“In just a year since the pandemic struck, workers in the US have more than doubled the amount of time they are working for free on average, clocking up nine unpaid hours per week now, up from 4.1 pre-pandemic. The proportion of US workers who say they do not undertake any extra hours for free has dropped from more than half (55 percent) to a third (32 percent) in a year.”

This data shows that the traditional model is severely clashing with our modern culture. Employees are expected to be at their desks for at least eight hours a day, in addition to the expectation to communicate and problem solve after hours. In this type of format, it is impossible for “work-life balance” to exist, no matter how many corporate seminars are conducted on the topic. 

As a result, we are seeing a phenomenon happening. American workers are beyond burned out and are fueling what we now refer to as “The Great Resignation.” In August, data found the workforce is missing 4.3 million Americans, representing the biggest participation drop since World War II.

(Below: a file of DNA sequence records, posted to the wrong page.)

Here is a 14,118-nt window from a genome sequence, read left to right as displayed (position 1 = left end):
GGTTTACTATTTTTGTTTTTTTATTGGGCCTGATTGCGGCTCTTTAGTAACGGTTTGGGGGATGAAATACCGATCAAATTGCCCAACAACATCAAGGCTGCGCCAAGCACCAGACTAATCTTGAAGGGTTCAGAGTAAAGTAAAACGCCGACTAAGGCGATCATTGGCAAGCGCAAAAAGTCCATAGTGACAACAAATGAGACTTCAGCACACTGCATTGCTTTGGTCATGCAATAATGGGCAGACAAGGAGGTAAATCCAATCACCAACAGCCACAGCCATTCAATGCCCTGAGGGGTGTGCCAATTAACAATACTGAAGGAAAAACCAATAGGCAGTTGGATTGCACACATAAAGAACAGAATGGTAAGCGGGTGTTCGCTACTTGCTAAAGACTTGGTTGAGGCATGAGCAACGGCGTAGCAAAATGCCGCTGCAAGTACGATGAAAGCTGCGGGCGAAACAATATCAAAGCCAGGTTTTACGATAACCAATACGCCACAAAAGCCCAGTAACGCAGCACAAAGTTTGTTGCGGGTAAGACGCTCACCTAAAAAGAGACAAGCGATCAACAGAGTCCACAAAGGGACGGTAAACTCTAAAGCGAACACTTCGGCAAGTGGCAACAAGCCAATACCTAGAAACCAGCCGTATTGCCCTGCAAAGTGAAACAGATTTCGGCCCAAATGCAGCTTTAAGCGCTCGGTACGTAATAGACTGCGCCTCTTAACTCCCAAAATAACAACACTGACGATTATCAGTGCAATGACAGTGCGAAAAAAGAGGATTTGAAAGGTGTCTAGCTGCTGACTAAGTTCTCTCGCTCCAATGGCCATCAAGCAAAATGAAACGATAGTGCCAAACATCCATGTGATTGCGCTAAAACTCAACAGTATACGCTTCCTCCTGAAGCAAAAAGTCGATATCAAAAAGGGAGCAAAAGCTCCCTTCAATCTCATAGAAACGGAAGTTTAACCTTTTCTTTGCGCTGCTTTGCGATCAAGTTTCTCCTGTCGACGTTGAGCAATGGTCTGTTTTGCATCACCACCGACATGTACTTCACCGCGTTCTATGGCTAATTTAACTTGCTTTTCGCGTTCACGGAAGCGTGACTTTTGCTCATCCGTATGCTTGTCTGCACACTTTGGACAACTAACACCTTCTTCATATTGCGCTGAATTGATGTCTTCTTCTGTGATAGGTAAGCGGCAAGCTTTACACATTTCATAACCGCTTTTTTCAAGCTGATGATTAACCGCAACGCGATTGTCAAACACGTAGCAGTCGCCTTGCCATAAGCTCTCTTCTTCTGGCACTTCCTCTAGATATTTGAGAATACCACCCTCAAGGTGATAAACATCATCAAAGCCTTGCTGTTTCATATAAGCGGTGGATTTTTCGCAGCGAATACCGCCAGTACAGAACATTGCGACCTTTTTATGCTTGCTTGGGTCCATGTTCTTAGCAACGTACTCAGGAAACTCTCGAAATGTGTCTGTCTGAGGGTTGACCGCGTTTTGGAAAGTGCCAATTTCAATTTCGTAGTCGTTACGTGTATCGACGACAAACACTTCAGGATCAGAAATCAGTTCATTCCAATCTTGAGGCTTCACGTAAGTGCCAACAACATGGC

Between high workforce expectations and managing life in a global pandemic, Americans have been pushed to their brink.

Gallup’s State of the Global Workplace: 2021 Report even found Americans are some of the most stressed workers in the world. The majority (57 percent) of U.S. and Canadian workers reported they feel stress on a daily basis, compared to 43 percent globally. 

So, how do we address the phenomenon?

We embrace flexibility and employee autonomy. 

We’re not in the 1950s anymore, Toto

In 2021, it is rare to find the traditional 1950s nuclear family where a husband is responsible for work outside the home and the wife is responsible for work within the home. For modern families, it’s just a given that both parents will work. 

In April 2021, The Bureau of Labor and Statistics reported workforce participation for women with children under 18 was 71.2 percent, while workforce participation for men was 92.3 percent. This shift, though, has been particularly difficult on women, who are still expected to carry out traditional gender roles. Even though they are working more, women in heteronormative relationships are still expected to carry the brunt of the housework. 

Data from Pew Research found 59 percent of women do more housework than their male partner. Only six percent say their partner does more. When you look at the data from men, 46 percent said the responsibilities are shared about equally, 20 percent say they do more of the work, and 34 percent say their spouse or partner does more.